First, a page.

Eliminating iodine deficiency disorders by 2020

Today, we are on the verge of eliminating iodine deficiency – a public health triumph that ranks with getting rid of polio and smallpox.  Over the past two decades, the number of iodine deficient countries has dropped from 113 in 1993 to just 19 in 2017.  Now, it’s time not only to celebrate success, but to look at how we walk the last few miles together towards eliminating iodine deficiency disorders.

Iodine deficiency is the world’s most prevalent, yet easily preventable, cause of brain damage. Iodine deficiency disorders are a serious threat to children’s mental health and often their very survival. Severe iodine deficiency may reduce a child’s IQ by 10-15 points, resulting in poorer school performance and worse economic prospects later in life. Iodine deficiency can impair the social and economic well-being of entire communities.

Universal salt iodization – the simple practice of adding iodine to salt – is a safe and scalable nutrition intervention, and the most cost effective way to tackle iodine deficiency disorders.

GAIN, together with the World Health Organization (WHO), the Iodine Global Network (IGN), the Swiss Federal Institute of Technology (ETH) and Effective Altruism Geneva organized the event ‘Towards the Elimination of Iodine Deficiency by 2020’ on Tuesday, 23 May 2017, on the sidelines of the World Health Assembly in Geneva, Switzerland.

“We can control iodine deficiency disorders globally in the next five to ten years”, said GAIN’s Director of Food Fortification, Greg S. Garrett.  “It will probably take another USD 30 million to get the job done and provide sustainable access to iodine through iodized salt in these 19 countries that remain iodine deficiency today. GAIN and all the partners involved want to mobilize these resources and work together with government and industries to achieve this goal”, he added.

From left to right: Dr Francesco Branca, Jonas Vollmer, Jessica, Prof Michael Zimmerman, Jessica Farebrother

Latest research and 2017 iodine nutrition status 

“Iodine deficiency damages the developing brain and this is the main reason that we’re fighting so hard to control iodine deficiency around the world, said Prof. Michael Zimmerman, Chair of IGN.   “89 studies worldwide have shown that salt iodization leads to an 82% in goiter, 87% in cretinism, 73% decrease in low IQ”.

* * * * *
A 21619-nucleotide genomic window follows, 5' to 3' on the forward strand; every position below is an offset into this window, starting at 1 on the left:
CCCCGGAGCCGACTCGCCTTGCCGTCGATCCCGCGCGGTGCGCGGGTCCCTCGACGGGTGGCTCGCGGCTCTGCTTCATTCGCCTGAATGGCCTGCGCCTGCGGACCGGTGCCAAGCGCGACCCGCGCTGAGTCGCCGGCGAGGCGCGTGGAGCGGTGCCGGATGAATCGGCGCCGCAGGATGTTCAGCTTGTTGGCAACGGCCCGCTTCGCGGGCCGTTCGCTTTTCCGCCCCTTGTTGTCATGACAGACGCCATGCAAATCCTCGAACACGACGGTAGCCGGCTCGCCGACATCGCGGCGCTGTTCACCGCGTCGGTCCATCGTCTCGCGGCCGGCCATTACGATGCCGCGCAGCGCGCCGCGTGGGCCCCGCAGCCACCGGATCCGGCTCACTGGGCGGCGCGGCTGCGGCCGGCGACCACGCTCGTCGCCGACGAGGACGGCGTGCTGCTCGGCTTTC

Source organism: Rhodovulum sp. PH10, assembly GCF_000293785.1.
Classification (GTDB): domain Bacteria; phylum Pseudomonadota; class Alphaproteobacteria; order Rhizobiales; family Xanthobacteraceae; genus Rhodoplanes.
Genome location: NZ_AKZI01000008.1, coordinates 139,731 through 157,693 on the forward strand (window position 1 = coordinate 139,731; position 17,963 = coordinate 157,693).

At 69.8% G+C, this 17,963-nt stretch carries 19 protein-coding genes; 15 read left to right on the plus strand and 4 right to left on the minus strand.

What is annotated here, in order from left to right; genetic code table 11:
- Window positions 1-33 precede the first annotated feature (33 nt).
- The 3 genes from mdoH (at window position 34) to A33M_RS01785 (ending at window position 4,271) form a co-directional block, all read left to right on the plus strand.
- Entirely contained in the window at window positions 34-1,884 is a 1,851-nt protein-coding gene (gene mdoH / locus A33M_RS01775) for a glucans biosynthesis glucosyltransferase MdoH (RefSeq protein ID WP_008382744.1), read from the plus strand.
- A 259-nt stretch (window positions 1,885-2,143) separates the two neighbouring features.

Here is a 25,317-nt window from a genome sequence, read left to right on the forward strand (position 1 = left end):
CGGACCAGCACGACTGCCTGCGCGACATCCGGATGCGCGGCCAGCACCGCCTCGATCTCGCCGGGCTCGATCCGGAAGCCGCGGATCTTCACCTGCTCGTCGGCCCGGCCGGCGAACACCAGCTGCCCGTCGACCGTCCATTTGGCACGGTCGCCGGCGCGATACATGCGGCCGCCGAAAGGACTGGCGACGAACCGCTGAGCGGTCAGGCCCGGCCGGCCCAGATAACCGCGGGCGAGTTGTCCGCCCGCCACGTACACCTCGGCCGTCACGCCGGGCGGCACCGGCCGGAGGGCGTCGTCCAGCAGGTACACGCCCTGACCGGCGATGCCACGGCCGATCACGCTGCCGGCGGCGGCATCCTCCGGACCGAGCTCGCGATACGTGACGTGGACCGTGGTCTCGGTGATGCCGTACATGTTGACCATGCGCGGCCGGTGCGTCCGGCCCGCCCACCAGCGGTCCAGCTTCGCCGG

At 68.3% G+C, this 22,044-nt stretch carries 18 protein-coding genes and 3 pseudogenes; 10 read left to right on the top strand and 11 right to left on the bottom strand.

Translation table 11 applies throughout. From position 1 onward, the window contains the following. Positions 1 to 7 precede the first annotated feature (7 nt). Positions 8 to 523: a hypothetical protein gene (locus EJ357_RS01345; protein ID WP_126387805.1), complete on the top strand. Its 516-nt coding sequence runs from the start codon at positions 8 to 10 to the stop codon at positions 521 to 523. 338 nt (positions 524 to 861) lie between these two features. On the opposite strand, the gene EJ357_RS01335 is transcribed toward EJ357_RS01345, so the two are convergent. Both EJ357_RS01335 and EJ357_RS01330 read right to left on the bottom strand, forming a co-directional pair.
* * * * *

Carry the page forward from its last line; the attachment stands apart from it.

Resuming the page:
“We have now only 19 countries with national or subnational data that remain iodine deficient around the world.  So we actually see the light at the end of the tunnel and what we need now is to push hard and see if we can reach the remaining countries and see if we can eliminate iodine deficiency on the global level”, he added.

Jessica Farebrother, MPharm MPH, doctoral candidate at the Swiss Federal Institute of Technology (ETH) Zurich, focused her presentation on the SIMPLIFYT study, the latest research on iodine nutrition and 1,000 days window between conception and age two.  “The SIMPLIFY study was an important study.  It has nicely concluded that when salt iodization policies are implemented effectively, that actually they really cover everyone, right through from conception through to old age, and the most important, 1,000 day vulnerable window is adequately covered as well.“  (Download Jessica’s presentation here).

Walking the last mile to eliminate iodine deficiency

“We need to walk this last mile together, said  Dr Francesco Branca, Director of WHO’s the Department of Nutrition for Health and Development, who reiterated that salt iodization is the preferred strategy to end iodine deficiency disorders.  “The recommendation is now that all food grade salt used in household and food processing should be fortified with iodine as a safe and effective strategy for the prevention and control of iodine deficiency disorders in populations living in stable and emergency settings.”(Download Dr. Branca’s presentation here).

Jonas Vollmer, Director of Communications at the Effective Altruism Foundation, talked about why people should donate to programmes like IDD elimination.  He outlined the philosophy behind the Effective Altruism movement and how effective organizations are assessed. “Salt iodization meets all the criteria of interventions supported by effective altruists: effectiveness, cost-effectiveness, room for more funding, and transparency”, said Jonas. (Download his presentation here).

In a question and answer session after the presentations, participants talked about preparing for new challenges, especially as the world moves towards a situation where families eat more processed food and less food is prepared in the home.  Ensuring that salt routinely used in food systems will help address this changing scenario.

Watch the full event here

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Published 26 May 2017